On Jan. 11, 2020, in Shanghai, just 11 days after first reports of the outbreak in Wuhan circulated globally, a team of scientists led by Yong-Zhen Zhang of Fudan University released a draft genome sequence of the novel virus through a website called Virological.org. The genome was provided by Edward C. Holmes, a British Australian evolutionary biologist based in Sydney and a colleague of Zhang’s on the genome-assembly project. Holmes is famous among virologists for his work on the evolution of RNA viruses (including coronaviruses), his pristinely bald head and his mordant candor. Everyone in the field knows him as Eddie. The posting went up at 1:05 a.m. Scotland time, at which point the curator of the site there in Edinburgh, a professor of molecular evolution named Andrew Rambaut, was alert and ready to speed things along. He and Holmes composed a brief introductory note to the genome: “Please feel free to download, share, use and analyze this data,” it said. They knew that “data” is plural, but they were in a hurry.
Immediately, Holmes and a small group of colleagues set to analyzing the genome for clues about the virus’s evolutionary history. They drew on a background of known coronaviruses and their own understanding of how such viruses take shape in the wild (as reflected in Holmes’s 2009 book, “The Evolution and Emergence of RNA Viruses”). They knew that coronavirus evolution can occur rapidly, driven by frequent mutation (single-letter changes in a roughly 30,000-letter genome), by recombination (one virus swapping genome sections with another virus, when both simultaneously replicate in a single cell) and by Darwinian natural selection’s acting on those random changes. Holmes traded thoughts with Rambaut in Edinburgh, a friend of three decades, and with two other colleagues: Kristian Andersen at Scripps Research in La Jolla, Calif.; and Robert Garry at the Tulane University School of Medicine in New Orleans. Ian Lipkin, of Columbia University’s Mailman School of Public Health, joined the huddle later. These five would form a sort of long-distance study group, aimed toward publishing a paper on SARS-CoV-2’s genome and its likely origin.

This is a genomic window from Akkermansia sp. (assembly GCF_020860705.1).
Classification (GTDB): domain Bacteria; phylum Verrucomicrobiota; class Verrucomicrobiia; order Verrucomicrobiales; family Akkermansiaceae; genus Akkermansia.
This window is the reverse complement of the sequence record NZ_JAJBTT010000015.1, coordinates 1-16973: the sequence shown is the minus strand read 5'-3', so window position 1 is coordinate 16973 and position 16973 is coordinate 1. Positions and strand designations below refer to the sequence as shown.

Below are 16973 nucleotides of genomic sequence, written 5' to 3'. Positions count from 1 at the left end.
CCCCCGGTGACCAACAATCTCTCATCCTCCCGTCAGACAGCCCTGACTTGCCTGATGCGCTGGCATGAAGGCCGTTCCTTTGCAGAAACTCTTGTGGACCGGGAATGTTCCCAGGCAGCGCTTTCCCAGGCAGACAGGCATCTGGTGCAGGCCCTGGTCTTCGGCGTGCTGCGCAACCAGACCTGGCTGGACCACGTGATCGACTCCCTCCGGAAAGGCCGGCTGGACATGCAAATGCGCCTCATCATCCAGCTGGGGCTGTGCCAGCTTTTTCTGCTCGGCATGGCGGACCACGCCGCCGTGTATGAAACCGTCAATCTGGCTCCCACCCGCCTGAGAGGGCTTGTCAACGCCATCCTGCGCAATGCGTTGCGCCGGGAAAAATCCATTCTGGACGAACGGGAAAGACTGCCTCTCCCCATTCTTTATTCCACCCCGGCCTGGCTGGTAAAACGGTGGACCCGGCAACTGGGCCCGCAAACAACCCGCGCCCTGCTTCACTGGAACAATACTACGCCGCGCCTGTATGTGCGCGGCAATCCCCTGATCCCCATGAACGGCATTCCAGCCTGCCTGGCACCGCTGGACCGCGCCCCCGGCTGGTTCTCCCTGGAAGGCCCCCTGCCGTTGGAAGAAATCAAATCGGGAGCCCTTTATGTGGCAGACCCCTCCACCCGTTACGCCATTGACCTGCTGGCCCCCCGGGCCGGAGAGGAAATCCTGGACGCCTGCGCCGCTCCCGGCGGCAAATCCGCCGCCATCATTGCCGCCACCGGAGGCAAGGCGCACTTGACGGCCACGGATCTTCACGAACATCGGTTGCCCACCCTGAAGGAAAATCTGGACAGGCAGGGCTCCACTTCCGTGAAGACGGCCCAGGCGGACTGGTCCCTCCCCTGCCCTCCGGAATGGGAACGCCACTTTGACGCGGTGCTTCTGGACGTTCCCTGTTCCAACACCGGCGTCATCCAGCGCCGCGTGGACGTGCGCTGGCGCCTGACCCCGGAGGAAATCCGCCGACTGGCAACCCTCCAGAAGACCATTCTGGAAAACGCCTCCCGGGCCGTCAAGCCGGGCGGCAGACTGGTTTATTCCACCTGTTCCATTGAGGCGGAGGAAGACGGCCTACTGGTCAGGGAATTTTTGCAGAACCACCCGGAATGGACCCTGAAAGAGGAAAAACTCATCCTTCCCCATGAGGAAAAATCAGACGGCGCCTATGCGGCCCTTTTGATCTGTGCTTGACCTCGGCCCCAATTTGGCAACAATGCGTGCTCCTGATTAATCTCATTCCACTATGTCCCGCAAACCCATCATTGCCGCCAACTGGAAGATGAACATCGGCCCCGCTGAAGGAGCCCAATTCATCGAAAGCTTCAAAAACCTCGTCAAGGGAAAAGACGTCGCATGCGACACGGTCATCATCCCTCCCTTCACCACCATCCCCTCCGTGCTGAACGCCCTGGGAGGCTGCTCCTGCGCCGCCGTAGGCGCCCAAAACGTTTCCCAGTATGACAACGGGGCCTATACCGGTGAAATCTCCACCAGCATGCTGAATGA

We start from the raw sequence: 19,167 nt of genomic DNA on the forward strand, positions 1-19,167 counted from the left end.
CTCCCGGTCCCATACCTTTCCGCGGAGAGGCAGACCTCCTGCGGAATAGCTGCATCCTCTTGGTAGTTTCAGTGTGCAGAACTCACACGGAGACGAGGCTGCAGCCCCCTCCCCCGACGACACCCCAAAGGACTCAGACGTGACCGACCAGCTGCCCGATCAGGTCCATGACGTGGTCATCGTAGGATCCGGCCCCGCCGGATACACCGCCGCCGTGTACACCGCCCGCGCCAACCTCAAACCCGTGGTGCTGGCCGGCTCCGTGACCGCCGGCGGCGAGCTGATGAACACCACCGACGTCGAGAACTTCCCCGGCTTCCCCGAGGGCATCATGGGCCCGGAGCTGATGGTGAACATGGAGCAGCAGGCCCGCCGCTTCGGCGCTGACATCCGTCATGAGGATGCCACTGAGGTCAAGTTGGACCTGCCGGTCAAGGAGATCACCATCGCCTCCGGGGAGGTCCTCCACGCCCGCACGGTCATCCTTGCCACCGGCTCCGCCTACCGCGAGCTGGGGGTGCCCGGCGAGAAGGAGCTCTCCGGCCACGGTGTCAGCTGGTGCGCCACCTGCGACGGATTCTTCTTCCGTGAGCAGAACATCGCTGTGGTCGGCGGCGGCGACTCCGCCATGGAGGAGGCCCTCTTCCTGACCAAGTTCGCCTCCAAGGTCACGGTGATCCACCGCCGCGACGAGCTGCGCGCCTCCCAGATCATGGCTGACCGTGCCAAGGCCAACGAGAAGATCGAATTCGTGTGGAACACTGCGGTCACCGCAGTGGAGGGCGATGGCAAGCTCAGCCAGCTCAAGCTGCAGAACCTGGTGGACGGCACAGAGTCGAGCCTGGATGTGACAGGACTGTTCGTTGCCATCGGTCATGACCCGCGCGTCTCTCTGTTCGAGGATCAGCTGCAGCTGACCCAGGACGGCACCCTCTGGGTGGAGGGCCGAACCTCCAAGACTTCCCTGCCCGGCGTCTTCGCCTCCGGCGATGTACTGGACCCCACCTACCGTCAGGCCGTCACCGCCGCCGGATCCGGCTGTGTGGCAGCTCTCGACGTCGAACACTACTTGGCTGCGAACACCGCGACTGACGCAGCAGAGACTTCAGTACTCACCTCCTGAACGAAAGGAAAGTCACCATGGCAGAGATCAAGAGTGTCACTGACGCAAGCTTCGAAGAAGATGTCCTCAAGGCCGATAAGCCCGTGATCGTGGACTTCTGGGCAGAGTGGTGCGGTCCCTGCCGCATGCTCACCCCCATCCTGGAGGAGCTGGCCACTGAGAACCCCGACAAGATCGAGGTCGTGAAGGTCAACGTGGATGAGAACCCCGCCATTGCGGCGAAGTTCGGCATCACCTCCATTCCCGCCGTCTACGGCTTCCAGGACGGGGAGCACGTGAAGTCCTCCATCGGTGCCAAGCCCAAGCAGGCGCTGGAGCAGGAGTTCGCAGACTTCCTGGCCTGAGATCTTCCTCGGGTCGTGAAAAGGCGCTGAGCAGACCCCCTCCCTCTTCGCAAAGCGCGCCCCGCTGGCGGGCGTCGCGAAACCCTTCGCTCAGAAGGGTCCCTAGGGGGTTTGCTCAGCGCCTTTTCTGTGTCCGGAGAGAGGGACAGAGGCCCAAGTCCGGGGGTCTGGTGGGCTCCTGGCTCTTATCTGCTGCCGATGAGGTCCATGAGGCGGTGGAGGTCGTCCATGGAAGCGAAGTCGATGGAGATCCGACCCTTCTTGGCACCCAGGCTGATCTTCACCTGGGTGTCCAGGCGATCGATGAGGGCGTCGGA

Holmes, Andersen and their colleagues recognized the virus’s similarity to bat viruses but, with more study, saw a pair of “notable features” that gave them pause. Those features, two short blips of genome, constituted a very small percentage of the whole, but with potentially high significance for the virus’s ability to grab and infect human cells. They were technical-sounding elements, familiar to virologists, that are now part of the Covid-origin vernacular: a furin cleavage site (FCS), as well as an unexpected receptor-binding domain (RBD). All viruses have RBDs, which help them attach to cells; an FCS is a feature that helps certain viruses get inside. The original SARS virus, which terrified scientists worldwide but caused only about 800 deaths, didn’t resemble the new coronavirus in either respect. How had SARS-CoV-2 come to take this form?
Andersen and Holmes were genuinely concerned, at first, that it might have been engineered. Were those two features deliberate add-ons, inserted into some coronavirus backbone by genetic manipulation, intentionally making the virus more transmissible and pathogenic among humans? It had to be considered. Holmes called Jeremy Farrar, a disease expert who was then director of the Wellcome Trust, a foundation in London that supports health research. Farrar saw the point and quickly arranged a conference call among an international group of scientists to discuss the genome’s puzzling aspects and the possible scenarios of its origin. The group included Robert Garry at Tulane and a dozen other people, most of them distinguished European or British scientists with relevant expertise, like Rambaut in Edinburgh, Marion Koopmans in the Netherlands and Christian Drosten in Germany. Also on the call were Anthony Fauci, then head of the National Institute of Allergy and Infectious Diseases, and Francis Collins, then director of the National Institutes of Health and therefore Fauci’s boss. This is the famous Feb. 1 call on which — if you believe some critical voices — Fauci and Collins persuaded the others to suppress any notion that the virus might have been engineered.
“The narrative going around was that Fauci told us, Change our mind, yada, yada, yada, yada. We were paid off,” Holmes said to me. “It’s complete [expletive].”